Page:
Escape from Saigon
Michael Morris, who grew up in New York City was drafted into the Army at the height of the war. He saw combat as a nineteen-year-old infantry sergeant in 1967–68, where he served in the northern I Corps region during some of the war’s fiercest fighting, including the 1968 Tet Offensive that changed the course of the conflict. He was awarded the Purple Heart for wounds received in combat.
He later earned his master's degree at the Columbia University Graduate School of Journalism and became a reporter and feature writer for Gannett Newspapers in New York, where he wrote for the debut issues of USA Today.
His journalism career included stints as an editor and contributor to TIME, Sports Illustrated, Wired, and Popular Science. He is author of several books on the home and sports. Mike returned to Vietnam in 2015 with a delegation of scholars, journalists and authors to examine the changes that have taken place since the events portrayed in Escape from Saigon.
Dick Pirozzolo served during the Vietnam War as a US Air Force information officer in Saigon, where he was a media spokesperson and participant at the daily press briefings nicknamed “The Five O’clock Follies.”
He developed a lasting affection for Vietnam and its people, figuring prominently in fostering US-Vietnam post-war reconciliation and trade.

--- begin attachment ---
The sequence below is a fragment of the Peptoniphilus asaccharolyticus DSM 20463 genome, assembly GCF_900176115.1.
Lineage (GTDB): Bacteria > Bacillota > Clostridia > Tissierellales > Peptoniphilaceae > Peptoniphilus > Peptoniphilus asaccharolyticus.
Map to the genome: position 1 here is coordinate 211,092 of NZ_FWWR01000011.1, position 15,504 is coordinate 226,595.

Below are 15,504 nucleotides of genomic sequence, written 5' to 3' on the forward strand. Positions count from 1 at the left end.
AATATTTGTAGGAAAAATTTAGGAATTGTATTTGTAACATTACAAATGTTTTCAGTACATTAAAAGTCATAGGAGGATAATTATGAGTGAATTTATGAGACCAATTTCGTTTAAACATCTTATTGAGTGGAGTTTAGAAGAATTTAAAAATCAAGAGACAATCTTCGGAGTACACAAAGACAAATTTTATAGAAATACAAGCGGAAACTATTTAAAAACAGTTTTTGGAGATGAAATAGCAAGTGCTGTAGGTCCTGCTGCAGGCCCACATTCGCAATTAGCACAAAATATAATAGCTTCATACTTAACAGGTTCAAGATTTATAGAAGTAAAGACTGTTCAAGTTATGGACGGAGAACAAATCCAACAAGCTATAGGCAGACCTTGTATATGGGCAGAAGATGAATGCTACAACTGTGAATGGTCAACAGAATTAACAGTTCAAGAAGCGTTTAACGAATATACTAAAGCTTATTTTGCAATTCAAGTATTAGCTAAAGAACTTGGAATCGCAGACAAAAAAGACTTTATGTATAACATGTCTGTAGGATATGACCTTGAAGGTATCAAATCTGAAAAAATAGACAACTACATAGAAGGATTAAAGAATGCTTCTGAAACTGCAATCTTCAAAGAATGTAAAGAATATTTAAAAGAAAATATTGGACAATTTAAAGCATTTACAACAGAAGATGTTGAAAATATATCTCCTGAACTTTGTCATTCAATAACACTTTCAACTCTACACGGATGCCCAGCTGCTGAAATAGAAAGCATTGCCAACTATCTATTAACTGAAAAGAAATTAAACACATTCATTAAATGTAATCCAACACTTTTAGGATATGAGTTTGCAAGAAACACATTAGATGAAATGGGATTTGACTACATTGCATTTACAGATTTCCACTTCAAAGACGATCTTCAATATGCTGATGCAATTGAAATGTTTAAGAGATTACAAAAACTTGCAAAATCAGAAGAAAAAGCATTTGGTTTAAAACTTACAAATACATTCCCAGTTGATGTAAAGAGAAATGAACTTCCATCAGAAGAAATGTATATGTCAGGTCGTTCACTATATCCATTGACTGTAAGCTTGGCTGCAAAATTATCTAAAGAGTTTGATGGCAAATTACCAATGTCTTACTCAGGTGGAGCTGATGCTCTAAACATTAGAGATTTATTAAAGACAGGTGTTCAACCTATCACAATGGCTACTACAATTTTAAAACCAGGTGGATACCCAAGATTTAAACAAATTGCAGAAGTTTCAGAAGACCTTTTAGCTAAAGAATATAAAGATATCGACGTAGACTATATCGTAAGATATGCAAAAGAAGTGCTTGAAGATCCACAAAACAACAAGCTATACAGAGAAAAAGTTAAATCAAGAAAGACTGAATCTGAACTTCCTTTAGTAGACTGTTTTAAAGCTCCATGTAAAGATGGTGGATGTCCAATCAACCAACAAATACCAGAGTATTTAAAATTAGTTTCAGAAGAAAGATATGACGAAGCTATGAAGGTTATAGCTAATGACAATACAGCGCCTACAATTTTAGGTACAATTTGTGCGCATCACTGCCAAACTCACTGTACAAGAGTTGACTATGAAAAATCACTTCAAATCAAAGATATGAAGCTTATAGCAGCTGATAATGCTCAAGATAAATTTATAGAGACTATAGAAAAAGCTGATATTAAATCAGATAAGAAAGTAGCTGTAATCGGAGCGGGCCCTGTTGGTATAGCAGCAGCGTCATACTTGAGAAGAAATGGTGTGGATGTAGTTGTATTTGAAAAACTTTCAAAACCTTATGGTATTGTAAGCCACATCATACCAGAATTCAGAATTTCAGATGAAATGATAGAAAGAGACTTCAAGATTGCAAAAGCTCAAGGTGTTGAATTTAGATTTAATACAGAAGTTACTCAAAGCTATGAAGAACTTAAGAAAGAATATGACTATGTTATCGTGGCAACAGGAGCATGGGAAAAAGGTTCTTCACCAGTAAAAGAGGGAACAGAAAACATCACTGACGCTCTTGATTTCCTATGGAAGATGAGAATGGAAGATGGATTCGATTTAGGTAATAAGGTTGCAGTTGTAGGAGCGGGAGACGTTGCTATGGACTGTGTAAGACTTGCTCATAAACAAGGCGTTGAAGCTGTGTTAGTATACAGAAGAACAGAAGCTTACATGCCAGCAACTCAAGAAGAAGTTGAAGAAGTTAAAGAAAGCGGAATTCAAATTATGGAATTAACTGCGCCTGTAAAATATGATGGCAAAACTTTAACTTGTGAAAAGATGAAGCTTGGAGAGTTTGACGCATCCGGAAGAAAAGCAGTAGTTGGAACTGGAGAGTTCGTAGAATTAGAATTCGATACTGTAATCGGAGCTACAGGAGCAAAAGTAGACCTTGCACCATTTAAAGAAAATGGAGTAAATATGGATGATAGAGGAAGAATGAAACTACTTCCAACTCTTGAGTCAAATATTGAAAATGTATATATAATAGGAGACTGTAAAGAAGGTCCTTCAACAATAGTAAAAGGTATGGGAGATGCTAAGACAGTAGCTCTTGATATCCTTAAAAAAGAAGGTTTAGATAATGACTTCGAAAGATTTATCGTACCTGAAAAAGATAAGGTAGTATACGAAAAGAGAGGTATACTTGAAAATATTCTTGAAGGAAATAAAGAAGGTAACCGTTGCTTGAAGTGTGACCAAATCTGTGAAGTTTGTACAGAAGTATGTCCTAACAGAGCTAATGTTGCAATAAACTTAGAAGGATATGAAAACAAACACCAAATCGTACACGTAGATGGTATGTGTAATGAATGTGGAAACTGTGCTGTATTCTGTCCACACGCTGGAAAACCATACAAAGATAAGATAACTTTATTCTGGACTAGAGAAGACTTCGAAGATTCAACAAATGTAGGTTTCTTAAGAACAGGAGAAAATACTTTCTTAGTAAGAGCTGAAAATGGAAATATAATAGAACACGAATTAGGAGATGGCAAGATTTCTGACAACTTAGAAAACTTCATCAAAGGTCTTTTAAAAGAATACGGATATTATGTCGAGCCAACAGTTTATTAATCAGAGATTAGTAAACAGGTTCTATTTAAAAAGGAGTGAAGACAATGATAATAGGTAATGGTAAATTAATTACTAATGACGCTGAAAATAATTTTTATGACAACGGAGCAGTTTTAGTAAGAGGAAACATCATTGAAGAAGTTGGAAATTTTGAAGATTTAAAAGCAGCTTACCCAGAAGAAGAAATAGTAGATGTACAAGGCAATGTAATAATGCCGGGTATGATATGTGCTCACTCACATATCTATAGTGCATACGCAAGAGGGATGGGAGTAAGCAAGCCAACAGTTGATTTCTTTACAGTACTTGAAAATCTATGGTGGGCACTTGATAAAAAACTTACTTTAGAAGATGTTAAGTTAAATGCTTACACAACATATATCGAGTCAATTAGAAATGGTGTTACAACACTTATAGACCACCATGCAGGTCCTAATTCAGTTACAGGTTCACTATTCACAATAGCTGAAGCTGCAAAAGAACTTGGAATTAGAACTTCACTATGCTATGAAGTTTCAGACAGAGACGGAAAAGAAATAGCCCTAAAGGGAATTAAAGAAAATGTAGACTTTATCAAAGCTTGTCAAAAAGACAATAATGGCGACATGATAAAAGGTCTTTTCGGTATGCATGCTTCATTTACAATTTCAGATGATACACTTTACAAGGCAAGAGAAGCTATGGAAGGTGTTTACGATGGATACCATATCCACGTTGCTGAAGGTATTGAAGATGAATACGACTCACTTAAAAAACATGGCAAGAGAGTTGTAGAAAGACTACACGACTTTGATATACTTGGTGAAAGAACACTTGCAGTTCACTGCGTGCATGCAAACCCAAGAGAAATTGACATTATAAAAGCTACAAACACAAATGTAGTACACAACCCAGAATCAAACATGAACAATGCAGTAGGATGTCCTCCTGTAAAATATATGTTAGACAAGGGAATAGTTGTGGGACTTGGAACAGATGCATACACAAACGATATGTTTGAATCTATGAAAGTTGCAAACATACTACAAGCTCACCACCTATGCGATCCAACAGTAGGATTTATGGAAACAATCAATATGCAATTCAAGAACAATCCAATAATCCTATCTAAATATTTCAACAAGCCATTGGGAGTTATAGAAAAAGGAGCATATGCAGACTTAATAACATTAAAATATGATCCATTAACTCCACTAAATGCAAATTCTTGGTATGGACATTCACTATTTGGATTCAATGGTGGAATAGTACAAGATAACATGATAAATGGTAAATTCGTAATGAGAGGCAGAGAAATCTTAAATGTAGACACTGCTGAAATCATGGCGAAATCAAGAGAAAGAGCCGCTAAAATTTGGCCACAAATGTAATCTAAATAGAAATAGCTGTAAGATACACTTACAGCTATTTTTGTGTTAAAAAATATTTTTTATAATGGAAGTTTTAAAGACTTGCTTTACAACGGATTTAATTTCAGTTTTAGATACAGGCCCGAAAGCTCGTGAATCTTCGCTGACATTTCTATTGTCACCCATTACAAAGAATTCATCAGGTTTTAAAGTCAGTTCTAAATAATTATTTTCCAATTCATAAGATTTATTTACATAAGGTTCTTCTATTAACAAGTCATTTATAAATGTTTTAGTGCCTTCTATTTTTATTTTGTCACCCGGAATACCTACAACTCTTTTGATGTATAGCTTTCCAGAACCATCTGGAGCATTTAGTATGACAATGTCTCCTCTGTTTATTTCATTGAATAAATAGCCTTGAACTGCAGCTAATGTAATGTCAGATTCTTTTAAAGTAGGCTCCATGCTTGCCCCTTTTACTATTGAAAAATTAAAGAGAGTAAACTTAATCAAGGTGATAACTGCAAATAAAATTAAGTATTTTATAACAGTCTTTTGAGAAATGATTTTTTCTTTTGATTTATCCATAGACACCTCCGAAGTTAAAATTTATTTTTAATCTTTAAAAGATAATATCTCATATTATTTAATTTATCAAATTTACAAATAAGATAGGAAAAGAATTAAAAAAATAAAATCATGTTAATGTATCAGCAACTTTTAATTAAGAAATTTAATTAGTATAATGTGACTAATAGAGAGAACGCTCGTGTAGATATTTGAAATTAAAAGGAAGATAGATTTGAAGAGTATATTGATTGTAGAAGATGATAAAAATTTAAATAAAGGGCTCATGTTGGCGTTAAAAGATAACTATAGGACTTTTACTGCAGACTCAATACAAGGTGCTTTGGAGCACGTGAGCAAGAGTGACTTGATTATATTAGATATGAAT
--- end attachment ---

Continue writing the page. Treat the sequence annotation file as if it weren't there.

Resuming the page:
His articles on Vietnam have appeared in The Boston Herald, Transpacific, The Washington Times and Destination Vietnam to name a few publicartions.
He is a Foreign Press Association member and serves on the editorial board of Boston Global Forum, a Harvard bsed think tank that advances peaceful solutions to global conflict and fosters cultural, commercial, and political ties with Vietnam.
Dick is managing director of Pirozzolo Company Public Relations, an international communication consulting firm in Boston.
Michael Morris (l) and Dick Pirozzolo
To follow the events in Escape from Saigon
Scalable, pre-1975 map of Saigon.
"From the beginning – you can smell the cordite and feel the fear. As a former reporter I loved the truthful sketches of bar scenes, and the pervading sense of how messy and risky life really was behind the neatly edited stories that - for the first time - brought war into our living rooms." ~ Barry Nolan, Former HARD COPY Anchor